Bad Company: The cult of the CEO
Black Inc., $12.95 pb, 104 pp
The Big End of Town: Big business and corporate leadership in twentieth-century Australia
Cambridge University Press, $59.95 hb, 310 pp
There is something uncommonly beguiling about a business writer who can insouciantly intersperse his argument with references to Eugene O’Neill and T.S. Eliot. Gideon Haigh is such a man, and the tale he has to tell is wonderfully seasoned by his intelligence and literacy. But that does not make its logic compelling.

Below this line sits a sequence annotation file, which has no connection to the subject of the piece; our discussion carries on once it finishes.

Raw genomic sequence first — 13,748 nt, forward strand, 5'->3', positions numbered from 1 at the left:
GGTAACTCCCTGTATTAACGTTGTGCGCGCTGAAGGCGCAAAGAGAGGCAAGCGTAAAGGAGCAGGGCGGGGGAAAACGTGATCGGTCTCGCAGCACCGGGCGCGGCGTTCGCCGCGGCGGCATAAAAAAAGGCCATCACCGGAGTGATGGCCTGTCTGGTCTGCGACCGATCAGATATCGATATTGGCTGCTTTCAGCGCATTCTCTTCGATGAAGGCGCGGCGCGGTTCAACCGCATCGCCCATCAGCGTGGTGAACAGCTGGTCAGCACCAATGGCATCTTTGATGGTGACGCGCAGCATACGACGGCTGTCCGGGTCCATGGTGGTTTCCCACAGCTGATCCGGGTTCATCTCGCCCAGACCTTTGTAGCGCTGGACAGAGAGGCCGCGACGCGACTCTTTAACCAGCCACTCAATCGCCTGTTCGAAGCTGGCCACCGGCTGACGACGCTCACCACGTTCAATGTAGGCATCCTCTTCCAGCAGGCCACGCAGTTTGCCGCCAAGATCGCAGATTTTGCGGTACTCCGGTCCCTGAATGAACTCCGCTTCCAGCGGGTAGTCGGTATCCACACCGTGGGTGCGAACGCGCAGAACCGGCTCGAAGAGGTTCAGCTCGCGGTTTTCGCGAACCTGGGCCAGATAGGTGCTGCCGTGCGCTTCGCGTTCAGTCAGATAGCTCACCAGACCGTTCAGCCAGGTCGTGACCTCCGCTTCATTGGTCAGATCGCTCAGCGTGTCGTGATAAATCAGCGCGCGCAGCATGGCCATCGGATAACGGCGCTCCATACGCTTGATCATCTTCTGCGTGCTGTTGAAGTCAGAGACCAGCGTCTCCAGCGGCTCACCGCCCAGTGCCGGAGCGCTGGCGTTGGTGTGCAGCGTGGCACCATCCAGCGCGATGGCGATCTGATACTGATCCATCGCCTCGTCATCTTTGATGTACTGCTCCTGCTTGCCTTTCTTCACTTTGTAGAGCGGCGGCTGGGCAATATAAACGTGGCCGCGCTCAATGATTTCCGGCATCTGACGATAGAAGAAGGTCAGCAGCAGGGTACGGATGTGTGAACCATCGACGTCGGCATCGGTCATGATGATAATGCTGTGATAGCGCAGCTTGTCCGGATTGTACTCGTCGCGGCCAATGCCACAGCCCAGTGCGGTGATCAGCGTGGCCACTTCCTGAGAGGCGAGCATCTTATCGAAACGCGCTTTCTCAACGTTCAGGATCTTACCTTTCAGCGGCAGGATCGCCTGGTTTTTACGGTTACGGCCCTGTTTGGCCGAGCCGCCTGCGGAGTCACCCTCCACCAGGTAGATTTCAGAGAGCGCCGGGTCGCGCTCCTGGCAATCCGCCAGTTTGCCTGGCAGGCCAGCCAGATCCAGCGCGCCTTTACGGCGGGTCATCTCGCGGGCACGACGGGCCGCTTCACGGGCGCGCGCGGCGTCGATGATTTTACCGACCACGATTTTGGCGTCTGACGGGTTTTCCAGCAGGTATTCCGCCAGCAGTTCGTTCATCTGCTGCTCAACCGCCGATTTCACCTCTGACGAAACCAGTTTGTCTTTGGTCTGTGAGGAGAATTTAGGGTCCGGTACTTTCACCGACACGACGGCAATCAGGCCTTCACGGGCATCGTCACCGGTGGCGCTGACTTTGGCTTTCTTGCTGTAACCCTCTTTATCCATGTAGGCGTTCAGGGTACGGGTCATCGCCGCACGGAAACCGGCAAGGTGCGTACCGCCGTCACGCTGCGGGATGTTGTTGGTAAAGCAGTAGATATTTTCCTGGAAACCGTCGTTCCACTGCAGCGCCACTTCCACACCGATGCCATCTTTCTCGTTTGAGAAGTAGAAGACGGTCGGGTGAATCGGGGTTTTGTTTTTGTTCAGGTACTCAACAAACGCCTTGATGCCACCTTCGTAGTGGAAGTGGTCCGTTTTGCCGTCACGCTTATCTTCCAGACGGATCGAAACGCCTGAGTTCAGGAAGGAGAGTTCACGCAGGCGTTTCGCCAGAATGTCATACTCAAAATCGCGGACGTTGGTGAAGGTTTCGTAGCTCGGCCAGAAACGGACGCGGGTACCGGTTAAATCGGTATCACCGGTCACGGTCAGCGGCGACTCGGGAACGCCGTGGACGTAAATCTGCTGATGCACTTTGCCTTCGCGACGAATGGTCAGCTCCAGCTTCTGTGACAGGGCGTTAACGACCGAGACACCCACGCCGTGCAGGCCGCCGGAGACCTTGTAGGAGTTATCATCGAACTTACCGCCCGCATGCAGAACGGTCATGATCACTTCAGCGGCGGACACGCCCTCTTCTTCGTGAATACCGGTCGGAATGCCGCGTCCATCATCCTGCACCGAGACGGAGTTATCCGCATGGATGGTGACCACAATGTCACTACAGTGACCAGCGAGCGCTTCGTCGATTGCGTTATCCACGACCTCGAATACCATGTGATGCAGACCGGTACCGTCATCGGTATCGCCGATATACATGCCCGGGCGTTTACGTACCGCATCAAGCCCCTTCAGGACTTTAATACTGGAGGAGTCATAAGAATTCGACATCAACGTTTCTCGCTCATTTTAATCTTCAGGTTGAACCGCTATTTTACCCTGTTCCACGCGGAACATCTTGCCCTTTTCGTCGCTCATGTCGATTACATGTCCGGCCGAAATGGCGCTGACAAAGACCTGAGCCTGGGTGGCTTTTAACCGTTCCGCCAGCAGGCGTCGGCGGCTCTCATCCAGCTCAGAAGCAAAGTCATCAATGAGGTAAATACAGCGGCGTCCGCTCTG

Bad Company displays an almost tabloid preoccupation with the excesses of certain charismatic CEOs: particularly, in the local context, Ray Williams of HIH and the Wizards of One. Tel. But to suggest that these fallen idols are typical Australian CEOs is like describing Helen Darville as one of our typical novelists, or Ern Malley as a typical poet.